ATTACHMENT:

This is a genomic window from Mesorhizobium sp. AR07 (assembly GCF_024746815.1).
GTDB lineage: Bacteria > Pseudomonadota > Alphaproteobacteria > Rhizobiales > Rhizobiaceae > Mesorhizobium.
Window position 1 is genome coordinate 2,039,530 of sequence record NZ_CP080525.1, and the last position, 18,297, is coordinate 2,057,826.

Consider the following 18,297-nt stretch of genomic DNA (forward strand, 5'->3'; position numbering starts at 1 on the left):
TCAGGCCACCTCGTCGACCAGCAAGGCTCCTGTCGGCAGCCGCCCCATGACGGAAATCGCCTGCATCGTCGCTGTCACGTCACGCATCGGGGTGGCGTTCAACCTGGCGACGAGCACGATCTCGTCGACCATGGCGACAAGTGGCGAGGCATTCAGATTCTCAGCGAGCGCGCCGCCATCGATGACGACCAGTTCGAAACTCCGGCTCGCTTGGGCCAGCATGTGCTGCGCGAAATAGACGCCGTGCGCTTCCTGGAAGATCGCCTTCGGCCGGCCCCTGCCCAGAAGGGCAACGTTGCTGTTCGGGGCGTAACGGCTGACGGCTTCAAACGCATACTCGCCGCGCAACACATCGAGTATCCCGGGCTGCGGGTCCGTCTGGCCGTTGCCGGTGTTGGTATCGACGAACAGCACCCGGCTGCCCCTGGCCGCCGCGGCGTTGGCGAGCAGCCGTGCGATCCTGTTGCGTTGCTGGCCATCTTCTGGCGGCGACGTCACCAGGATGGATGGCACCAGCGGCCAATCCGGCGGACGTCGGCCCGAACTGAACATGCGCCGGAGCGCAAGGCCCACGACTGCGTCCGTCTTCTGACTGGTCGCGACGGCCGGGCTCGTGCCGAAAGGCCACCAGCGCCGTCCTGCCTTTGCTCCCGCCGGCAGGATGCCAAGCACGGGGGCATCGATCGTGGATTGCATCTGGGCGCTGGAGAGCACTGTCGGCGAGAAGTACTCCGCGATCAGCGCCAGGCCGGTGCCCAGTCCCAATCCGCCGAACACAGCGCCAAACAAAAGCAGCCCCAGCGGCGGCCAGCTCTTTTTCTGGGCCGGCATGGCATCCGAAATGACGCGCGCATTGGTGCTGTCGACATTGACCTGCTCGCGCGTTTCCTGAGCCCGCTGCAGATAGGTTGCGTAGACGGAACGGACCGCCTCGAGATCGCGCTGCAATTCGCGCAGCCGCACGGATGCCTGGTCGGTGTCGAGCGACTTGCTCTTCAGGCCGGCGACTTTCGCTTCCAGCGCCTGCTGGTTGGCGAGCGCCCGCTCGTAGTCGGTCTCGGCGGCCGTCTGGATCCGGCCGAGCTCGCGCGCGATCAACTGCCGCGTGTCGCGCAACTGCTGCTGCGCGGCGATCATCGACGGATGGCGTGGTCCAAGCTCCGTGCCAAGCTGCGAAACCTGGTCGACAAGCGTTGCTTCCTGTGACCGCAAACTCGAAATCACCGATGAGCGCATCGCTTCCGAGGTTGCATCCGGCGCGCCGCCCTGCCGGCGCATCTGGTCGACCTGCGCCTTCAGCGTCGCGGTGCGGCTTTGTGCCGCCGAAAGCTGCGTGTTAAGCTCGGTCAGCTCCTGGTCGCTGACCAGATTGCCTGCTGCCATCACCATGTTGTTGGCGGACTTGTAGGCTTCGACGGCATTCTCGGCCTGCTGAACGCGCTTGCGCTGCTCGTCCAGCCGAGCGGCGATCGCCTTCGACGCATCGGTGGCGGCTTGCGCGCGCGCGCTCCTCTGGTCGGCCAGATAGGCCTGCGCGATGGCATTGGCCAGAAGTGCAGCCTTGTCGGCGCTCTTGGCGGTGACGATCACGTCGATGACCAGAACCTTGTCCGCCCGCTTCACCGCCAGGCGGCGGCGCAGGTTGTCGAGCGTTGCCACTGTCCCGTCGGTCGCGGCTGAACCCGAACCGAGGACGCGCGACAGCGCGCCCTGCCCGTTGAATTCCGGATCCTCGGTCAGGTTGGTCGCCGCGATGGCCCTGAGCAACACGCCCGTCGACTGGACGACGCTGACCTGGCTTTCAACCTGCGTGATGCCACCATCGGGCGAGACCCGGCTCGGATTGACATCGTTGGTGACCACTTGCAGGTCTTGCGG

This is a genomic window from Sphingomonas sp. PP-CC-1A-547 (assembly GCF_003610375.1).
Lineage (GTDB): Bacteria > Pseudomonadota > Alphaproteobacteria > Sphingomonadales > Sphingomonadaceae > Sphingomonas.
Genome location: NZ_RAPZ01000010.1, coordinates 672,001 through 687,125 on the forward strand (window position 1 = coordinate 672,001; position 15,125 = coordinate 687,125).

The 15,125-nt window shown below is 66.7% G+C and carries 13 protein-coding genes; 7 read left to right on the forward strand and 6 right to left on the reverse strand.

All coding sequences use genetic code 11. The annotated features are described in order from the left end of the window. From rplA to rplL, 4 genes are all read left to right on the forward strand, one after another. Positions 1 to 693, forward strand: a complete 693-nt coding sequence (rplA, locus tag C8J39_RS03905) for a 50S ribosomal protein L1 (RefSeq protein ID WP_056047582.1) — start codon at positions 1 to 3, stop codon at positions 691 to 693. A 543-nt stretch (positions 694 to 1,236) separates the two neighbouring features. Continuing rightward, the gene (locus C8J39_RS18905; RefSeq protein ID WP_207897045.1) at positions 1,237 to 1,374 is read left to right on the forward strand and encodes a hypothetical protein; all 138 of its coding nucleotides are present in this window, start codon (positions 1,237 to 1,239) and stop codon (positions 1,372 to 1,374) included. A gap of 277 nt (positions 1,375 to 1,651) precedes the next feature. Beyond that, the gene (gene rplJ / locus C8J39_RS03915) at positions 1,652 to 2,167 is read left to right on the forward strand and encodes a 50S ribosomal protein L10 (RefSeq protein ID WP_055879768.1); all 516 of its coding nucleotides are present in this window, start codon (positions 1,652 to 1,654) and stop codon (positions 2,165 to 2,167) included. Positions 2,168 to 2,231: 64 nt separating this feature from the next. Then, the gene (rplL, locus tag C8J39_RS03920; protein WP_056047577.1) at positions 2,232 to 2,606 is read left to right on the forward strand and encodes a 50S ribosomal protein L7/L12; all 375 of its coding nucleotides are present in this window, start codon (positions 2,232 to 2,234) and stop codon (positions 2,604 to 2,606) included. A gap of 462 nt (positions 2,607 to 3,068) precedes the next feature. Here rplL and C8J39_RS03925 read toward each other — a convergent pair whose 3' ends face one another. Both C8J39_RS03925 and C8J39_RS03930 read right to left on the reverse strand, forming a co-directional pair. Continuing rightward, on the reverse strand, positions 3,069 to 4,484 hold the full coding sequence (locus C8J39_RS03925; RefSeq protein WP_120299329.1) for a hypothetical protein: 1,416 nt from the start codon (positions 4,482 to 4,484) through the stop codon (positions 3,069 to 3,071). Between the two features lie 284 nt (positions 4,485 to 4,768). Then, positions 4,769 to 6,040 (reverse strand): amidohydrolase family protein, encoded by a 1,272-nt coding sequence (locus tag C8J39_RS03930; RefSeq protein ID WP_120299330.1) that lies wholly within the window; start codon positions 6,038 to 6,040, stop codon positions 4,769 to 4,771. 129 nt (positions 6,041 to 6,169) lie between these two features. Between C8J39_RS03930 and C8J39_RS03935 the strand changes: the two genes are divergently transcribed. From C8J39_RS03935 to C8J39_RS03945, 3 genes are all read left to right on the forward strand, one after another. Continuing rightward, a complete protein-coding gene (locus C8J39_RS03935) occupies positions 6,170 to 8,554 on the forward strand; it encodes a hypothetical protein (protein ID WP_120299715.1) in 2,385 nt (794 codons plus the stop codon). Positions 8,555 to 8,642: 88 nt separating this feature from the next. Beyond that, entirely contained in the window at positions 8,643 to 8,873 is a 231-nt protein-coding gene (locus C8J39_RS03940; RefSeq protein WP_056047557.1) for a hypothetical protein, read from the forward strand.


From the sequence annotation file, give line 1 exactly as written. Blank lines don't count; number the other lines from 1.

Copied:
This is a genomic window from Mesorhizobium sp. AR07 (assembly GCF_024746815.1).